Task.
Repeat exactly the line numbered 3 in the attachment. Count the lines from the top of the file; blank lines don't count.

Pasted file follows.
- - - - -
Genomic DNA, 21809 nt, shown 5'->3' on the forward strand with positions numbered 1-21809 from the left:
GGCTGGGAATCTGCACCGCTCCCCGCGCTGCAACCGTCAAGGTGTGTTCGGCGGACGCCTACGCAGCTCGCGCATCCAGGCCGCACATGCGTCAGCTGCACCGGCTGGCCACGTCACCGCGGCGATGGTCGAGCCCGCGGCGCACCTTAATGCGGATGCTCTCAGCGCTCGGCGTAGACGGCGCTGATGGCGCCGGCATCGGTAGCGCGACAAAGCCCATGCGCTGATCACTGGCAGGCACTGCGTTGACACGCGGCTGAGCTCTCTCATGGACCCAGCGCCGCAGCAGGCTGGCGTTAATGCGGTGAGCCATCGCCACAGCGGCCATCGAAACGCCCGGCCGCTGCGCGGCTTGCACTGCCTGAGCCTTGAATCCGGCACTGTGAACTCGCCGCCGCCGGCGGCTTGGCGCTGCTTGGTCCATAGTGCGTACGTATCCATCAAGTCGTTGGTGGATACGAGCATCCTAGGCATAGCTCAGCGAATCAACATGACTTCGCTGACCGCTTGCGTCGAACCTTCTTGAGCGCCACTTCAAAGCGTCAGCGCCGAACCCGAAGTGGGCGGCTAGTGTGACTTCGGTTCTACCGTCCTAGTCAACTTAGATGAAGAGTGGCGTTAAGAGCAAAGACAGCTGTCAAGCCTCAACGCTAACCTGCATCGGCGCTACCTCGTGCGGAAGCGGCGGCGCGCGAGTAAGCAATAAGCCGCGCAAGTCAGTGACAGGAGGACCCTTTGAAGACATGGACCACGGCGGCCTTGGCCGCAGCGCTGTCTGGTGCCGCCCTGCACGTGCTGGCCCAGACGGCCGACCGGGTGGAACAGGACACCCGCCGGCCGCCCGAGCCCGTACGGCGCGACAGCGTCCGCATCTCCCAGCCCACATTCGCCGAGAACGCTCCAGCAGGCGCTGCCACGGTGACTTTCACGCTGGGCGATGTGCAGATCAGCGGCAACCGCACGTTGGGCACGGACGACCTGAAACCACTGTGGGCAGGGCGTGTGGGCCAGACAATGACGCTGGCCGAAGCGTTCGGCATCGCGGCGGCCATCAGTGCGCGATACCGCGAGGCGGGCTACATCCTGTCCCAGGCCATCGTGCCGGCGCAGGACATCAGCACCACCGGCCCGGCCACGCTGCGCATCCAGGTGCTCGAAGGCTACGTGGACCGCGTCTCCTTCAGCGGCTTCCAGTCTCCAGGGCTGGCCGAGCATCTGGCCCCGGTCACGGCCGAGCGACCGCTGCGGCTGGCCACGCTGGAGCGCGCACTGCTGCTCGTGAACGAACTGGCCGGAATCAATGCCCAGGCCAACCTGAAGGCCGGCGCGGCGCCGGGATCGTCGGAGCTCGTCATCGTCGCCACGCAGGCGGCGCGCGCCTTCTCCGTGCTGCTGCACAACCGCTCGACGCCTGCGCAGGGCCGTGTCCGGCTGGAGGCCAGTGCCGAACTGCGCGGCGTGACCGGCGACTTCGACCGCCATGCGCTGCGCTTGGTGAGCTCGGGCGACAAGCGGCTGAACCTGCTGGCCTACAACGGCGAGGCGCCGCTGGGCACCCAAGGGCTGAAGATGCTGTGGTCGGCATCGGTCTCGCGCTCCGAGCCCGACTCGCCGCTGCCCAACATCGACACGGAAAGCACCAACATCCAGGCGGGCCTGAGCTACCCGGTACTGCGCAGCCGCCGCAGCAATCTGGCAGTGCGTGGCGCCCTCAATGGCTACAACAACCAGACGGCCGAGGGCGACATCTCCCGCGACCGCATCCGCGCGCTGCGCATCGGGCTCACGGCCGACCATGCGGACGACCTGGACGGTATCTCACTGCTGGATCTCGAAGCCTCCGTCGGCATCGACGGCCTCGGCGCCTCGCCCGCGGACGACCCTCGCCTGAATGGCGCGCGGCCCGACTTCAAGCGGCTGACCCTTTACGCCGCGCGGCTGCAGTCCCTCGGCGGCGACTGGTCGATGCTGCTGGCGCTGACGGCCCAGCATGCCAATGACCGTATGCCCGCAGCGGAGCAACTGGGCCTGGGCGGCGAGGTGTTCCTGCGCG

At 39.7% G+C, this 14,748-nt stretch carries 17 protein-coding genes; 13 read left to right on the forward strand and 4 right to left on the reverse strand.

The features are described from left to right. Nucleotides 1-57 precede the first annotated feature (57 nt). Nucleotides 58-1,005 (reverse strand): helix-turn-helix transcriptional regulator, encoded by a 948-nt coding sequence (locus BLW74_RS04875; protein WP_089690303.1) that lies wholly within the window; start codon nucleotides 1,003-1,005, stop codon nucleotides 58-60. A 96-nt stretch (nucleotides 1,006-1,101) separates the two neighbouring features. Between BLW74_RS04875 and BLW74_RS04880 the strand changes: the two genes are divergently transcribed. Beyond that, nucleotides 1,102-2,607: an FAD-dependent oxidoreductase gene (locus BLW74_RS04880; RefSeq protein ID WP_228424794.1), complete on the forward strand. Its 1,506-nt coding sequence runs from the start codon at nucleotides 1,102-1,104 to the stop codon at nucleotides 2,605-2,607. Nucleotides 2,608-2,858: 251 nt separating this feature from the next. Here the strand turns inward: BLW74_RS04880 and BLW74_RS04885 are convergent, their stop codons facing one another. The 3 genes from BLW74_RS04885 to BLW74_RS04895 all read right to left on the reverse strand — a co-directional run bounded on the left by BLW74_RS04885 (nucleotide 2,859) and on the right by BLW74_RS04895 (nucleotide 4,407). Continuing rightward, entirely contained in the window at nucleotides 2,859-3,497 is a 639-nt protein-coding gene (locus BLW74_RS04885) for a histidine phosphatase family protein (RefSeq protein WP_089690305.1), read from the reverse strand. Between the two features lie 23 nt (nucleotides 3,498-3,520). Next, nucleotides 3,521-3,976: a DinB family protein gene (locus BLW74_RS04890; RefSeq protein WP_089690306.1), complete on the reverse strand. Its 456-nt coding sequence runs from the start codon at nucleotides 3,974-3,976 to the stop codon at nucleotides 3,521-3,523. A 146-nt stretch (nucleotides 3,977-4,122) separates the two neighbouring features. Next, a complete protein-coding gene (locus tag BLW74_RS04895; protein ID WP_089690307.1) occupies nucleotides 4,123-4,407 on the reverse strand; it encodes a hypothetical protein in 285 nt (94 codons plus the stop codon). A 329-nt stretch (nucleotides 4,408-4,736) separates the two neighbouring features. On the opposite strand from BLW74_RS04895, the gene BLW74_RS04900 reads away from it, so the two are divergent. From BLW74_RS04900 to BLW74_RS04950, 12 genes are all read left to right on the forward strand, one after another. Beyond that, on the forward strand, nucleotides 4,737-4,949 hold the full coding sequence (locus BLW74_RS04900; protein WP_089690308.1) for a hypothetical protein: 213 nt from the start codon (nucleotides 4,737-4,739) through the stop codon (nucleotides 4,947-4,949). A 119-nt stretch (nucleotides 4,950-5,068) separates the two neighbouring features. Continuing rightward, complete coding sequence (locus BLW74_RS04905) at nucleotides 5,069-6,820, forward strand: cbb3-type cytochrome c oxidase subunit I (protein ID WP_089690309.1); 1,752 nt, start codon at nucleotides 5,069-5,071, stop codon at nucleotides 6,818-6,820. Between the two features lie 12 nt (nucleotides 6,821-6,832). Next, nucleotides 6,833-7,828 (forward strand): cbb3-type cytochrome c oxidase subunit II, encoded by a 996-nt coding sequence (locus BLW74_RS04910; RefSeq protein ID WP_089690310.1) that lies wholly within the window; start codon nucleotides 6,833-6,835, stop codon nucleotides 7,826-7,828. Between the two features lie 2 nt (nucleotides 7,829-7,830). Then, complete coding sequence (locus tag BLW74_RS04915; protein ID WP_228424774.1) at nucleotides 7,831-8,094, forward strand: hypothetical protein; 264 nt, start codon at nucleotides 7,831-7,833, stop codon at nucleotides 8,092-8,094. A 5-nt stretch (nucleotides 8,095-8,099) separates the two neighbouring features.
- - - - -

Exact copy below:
At 39.7% G+C, this 14,748-nt stretch carries 17 protein-coding genes; 13 read left to right on the forward strand and 4 right to left on the reverse strand.